“DIGNITY (the book and museum exhibition) is a multifaceted, many-layered project that captures the collision of modernity and tradition, globalization and indigeneity with grace, elegance, and profound humanity.”
–JILL DEUPI, CHIEF CURATOR OF THE LOWE ART MUSEUM
About the Author
DANA GLUCKSTEIN has photographed iconic figures including Nelson Mandela, Mikhail Gorbachev, Desmond Tutu, and Muhammad Ali, as well as award-winning advertising campaigns for clients such as Apple and Toyota. Her portraits are held in the permanent collections of the Los Angeles County Museum of Art, the Santa Barbara Museum of Art, and the Smithsonian National Museum of African American History and Culture. Gluckstein’s international museum exhibition, DIGNITY: Tribes in Transition, presented at the United Nations in Geneva and has been touring European and U.S. museums since 2011. She addressed the World Economic Forum in Davos, Switzerland in 2013 on how art can impact the state of the world. DIGNITY is a three-time winner of the International Photography Awards. Gluckstein graduated from Stanford University, where she studied psychology, painting, and photography, and realized the power of images to shape consciousness. She lives in Los Angeles with her husband and has two children.
"Gluckstein offers more than 90 portraits of indigenous peoples from some of the world's most impoverished and oppressed populations, managing in each frame, a rare balance of formal composition and breathtaking intimacy. Her black and white photographs of men, women, and children from -- Kenya, Mexico, Fiji, Botswana, Bhutan, Canada -- are striking textured masterpieces of mood that pay a powerful homage to imperiled cultures...signaling our collective interdependence and fragility."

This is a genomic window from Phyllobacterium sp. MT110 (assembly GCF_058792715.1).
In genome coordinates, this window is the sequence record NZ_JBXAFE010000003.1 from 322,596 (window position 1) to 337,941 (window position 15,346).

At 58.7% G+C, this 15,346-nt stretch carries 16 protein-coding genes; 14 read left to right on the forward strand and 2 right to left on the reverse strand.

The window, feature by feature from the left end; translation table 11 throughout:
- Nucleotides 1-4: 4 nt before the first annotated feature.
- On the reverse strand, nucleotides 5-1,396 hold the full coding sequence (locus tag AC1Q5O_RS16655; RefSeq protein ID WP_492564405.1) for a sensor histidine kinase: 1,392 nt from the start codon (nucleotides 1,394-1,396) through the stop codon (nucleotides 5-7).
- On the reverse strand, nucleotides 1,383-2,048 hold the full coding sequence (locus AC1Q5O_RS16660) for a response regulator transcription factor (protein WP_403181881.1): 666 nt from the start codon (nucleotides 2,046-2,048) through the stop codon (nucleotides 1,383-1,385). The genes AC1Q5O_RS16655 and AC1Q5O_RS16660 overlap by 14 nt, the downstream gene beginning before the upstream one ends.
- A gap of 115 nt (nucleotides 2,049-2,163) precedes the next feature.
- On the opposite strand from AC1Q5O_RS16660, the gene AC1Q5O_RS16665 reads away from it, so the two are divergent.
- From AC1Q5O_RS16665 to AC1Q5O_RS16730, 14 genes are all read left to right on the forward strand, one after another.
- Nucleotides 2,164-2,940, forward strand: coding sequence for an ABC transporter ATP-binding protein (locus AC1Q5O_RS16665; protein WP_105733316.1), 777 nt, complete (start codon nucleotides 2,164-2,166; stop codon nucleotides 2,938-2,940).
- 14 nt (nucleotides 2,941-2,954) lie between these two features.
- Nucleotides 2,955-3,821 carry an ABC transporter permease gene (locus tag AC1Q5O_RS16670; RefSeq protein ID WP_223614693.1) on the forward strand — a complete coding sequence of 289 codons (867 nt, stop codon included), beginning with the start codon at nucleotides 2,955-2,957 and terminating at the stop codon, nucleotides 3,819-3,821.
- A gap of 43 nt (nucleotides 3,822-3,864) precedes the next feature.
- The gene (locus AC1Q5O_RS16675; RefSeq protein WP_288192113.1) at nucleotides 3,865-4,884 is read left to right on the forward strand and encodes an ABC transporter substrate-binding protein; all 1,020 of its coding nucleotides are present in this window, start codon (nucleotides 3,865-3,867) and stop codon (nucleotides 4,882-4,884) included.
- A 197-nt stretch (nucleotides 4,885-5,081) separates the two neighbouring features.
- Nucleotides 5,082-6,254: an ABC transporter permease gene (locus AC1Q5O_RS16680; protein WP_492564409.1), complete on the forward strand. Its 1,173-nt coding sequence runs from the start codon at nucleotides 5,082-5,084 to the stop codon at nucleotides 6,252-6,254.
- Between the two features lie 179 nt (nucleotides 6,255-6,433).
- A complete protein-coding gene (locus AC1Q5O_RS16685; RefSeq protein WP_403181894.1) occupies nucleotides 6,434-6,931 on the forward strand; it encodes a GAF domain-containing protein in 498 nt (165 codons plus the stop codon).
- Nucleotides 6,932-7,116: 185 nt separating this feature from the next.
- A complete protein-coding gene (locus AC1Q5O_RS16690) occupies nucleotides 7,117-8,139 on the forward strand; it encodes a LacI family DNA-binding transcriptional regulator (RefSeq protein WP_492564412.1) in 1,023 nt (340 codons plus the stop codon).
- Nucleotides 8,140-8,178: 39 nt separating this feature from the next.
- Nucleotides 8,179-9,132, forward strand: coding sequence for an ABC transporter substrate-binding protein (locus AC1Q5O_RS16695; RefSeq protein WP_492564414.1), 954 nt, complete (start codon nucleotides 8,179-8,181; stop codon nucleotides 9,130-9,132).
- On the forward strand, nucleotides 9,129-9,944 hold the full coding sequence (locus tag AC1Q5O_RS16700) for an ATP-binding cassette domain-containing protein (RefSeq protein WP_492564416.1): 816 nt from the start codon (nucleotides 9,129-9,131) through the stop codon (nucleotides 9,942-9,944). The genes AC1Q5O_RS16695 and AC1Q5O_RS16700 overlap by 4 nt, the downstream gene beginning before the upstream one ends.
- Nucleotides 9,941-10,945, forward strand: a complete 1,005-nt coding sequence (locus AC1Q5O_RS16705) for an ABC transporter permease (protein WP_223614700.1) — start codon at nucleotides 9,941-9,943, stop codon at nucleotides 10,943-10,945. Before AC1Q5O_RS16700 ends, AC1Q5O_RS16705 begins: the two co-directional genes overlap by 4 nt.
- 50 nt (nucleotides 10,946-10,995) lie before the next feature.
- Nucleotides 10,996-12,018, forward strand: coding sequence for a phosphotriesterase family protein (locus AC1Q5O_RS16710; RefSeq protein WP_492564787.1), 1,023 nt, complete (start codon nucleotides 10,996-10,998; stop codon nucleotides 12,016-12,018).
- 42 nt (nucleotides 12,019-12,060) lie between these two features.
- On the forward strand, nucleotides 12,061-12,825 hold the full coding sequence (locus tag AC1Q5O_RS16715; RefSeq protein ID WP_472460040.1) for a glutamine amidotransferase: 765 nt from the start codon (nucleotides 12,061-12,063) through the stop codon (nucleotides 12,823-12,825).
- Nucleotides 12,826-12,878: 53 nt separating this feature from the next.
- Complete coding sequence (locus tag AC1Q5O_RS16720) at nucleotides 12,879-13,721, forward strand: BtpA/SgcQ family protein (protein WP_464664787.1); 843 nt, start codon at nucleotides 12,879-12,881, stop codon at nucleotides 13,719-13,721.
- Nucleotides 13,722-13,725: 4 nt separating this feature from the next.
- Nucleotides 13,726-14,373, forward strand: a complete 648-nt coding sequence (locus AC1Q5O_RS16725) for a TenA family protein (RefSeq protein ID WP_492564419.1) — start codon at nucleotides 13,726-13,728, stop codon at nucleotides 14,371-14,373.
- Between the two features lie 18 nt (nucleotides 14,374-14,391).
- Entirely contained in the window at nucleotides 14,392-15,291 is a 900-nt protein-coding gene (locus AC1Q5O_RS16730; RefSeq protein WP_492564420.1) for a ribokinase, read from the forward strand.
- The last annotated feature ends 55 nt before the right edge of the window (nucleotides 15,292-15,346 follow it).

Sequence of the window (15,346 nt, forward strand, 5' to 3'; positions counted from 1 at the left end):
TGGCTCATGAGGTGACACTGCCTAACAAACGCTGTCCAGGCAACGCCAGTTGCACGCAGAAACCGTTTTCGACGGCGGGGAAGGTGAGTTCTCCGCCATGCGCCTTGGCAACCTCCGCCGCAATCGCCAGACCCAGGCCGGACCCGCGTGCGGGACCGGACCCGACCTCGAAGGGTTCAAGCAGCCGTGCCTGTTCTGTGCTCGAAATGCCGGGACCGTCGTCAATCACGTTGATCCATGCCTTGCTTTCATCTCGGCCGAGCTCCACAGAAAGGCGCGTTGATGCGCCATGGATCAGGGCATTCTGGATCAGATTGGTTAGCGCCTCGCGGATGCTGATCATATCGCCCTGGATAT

— Publishers Weekly
“Gluckstein’s black-and-white portraits, made over three decades, tenderly explore the theme of tribal peoples in an era of transition.”
— The New York Times Book Review
“HOT TYPE: Dana Gluckstein honors the DIGNITY of indigenous tribes”
— VANITY FAIR
"For museum director, Barbara Applegate, the power of Gluckstein’s work — on view in the exhibit “Dignity: Tribes in Transition” — can be explained by concepts posited by French philosopher Roland Barthes. All photographs have “ ‘studium,’ or the facts,” Applegate explains, but what makes Gluckstein’s images truly affecting is “punctum,” a piercing detail enabling the viewer to have a direct relationship with its subject."
"These are square portraits. The format imbues them with a sense of monumentality. Gluckstein may be focusing this body of work on change, but what most strongly comes across is the character of each sitter. The woman in “Aboriginal Artist, Australia, 1989”rests her head in her hands. She maybe spent, but like all these subjects, she has a regal presence that makes it hard to look away."